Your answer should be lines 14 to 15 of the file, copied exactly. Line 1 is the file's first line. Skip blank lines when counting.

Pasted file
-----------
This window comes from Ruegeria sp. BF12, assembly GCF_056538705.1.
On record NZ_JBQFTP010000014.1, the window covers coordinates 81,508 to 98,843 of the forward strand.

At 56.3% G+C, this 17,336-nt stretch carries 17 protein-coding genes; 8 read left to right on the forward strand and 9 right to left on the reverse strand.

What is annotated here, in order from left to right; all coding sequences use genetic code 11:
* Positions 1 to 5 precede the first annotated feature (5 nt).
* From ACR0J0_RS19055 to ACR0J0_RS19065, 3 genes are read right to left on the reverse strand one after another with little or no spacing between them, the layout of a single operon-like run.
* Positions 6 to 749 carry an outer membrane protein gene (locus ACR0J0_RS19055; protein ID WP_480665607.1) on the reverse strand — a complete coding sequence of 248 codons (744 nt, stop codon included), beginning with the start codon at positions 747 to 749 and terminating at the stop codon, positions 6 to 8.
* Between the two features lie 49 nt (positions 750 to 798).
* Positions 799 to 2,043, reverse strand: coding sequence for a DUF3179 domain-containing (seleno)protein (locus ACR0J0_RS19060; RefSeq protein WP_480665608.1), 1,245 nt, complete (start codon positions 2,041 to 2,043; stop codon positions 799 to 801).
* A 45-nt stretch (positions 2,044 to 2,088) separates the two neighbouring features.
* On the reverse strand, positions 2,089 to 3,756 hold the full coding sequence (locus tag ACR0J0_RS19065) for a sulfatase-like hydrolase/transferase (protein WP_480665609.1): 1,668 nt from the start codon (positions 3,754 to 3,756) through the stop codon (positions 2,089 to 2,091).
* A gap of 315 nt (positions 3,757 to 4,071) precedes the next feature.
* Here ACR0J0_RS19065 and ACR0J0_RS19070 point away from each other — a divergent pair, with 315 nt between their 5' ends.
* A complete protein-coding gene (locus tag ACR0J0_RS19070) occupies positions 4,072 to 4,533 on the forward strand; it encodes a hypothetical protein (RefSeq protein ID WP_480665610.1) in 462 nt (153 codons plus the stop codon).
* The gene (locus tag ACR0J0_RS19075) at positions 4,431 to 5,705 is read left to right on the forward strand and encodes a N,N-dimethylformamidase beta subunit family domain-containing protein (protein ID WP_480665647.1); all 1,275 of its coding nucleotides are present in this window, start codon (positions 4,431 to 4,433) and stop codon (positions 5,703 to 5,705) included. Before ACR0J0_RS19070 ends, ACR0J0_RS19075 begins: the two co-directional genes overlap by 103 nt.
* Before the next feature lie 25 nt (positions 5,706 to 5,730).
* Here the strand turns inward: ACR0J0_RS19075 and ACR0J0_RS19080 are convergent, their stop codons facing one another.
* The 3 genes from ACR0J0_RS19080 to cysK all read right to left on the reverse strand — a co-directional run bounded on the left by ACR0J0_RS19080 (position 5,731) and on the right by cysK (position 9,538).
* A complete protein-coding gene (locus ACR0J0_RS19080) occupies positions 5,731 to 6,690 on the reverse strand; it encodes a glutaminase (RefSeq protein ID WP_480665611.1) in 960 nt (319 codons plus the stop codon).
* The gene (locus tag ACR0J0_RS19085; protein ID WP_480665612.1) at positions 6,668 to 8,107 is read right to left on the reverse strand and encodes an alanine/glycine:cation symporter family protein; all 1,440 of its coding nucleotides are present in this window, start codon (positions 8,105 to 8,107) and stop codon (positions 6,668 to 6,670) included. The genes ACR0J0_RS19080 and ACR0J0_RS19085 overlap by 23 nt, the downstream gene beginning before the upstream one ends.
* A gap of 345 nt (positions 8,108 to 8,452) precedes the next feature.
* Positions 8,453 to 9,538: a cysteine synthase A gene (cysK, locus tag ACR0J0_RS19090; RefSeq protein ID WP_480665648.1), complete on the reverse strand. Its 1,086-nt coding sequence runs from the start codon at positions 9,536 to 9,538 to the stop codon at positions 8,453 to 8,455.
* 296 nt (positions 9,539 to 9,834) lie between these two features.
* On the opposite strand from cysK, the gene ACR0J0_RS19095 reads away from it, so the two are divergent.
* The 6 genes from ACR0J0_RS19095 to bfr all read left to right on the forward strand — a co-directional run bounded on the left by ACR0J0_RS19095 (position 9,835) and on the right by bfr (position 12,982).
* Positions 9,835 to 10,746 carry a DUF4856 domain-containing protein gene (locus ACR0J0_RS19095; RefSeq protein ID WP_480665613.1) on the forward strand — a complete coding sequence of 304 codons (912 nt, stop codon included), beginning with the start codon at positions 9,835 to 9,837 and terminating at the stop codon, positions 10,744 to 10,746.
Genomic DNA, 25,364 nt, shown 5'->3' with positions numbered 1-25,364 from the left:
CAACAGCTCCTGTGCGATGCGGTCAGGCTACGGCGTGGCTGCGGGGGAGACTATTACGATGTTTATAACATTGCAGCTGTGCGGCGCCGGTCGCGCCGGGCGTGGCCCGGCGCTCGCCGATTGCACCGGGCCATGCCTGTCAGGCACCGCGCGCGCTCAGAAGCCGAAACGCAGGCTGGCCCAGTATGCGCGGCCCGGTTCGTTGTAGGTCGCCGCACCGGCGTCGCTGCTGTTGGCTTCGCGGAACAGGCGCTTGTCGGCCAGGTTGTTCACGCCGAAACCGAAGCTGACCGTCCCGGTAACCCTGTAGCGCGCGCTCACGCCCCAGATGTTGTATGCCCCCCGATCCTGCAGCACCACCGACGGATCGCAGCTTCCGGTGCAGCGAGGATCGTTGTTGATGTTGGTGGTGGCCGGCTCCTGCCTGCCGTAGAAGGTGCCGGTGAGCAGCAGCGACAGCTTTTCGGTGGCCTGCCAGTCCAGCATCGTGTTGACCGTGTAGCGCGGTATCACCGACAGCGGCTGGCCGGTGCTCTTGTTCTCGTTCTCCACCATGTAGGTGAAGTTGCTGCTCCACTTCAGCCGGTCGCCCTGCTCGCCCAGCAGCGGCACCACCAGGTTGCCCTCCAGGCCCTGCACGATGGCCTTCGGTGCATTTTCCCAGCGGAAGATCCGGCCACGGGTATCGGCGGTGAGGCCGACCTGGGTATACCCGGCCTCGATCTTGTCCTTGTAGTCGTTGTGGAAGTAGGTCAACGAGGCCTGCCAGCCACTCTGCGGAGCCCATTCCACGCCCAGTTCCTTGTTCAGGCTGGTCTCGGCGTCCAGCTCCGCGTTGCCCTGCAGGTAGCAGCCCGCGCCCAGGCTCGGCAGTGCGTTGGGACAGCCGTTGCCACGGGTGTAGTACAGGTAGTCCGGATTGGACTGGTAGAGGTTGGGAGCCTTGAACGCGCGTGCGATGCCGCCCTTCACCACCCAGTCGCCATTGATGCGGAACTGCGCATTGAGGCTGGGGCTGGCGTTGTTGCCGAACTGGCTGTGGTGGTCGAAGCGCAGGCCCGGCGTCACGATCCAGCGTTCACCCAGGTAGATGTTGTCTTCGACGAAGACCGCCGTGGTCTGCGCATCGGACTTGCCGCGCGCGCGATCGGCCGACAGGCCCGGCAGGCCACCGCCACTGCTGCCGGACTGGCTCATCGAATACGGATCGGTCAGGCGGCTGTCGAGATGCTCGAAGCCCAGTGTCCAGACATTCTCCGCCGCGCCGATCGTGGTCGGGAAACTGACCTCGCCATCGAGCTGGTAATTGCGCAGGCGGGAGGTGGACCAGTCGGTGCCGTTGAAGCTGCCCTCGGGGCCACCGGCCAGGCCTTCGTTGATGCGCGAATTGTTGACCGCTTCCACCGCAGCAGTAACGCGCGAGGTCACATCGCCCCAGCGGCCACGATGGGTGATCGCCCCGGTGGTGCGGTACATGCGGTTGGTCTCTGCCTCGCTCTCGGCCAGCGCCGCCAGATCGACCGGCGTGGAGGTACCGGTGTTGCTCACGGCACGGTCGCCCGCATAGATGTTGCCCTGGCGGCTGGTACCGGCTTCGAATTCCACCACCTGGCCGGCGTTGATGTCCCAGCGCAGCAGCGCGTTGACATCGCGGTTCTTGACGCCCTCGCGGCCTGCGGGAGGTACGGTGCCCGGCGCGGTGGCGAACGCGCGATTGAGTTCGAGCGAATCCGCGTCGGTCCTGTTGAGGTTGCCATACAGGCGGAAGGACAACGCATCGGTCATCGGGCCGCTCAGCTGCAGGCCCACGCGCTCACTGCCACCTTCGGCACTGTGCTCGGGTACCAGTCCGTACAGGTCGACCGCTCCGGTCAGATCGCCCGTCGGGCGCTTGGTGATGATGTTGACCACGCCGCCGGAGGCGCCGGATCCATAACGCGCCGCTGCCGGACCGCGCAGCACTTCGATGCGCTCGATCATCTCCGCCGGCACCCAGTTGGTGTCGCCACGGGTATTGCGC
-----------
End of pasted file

* A complete protein-coding gene (locus tag ACR0J0_RS19070) occupies positions 4,072 to 4,533 on the forward strand; it encodes a hypothetical protein (RefSeq protein ID WP_480665610.1) in 462 nt (153 codons plus the stop codon).
* The gene (locus tag ACR0J0_RS19075) at positions 4,431 to 5,705 is read left to right on the forward strand and encodes a N,N-dimethylformamidase beta subunit family domain-containing protein (protein ID WP_480665647.1); all 1,275 of its coding nucleotides are present in this window, start codon (positions 4,431 to 4,433) and stop codon (positions 5,703 to 5,705) included. Before ACR0J0_RS19070 ends, ACR0J0_RS19075 begins: the two co-directional genes overlap by 103 nt.